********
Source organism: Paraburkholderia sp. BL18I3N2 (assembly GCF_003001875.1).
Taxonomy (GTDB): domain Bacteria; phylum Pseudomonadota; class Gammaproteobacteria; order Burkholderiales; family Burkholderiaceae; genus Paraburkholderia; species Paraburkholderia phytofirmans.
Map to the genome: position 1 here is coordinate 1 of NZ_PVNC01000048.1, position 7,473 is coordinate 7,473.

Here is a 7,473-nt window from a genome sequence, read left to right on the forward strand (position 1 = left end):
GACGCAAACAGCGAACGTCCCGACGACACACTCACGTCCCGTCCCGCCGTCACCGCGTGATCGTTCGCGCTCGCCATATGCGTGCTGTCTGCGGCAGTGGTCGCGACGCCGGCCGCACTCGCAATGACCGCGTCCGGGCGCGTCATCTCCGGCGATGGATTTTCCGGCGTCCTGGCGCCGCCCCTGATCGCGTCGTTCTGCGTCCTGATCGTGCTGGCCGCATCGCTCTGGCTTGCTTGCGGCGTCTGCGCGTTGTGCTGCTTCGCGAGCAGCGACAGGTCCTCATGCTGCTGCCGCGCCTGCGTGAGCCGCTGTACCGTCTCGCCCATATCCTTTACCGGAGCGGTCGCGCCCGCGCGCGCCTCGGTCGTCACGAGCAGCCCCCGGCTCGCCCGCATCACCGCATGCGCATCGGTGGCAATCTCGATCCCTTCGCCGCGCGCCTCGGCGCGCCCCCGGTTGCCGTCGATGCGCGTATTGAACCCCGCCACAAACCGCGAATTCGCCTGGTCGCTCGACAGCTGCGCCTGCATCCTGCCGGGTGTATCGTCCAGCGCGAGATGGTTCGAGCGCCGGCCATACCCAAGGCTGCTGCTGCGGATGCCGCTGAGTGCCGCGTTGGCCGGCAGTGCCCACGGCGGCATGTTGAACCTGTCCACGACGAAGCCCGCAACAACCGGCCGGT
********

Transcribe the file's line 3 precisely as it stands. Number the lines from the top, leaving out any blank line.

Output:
Map to the genome: position 1 here is coordinate 1 of NZ_PVNC01000048.1, position 7,473 is coordinate 7,473.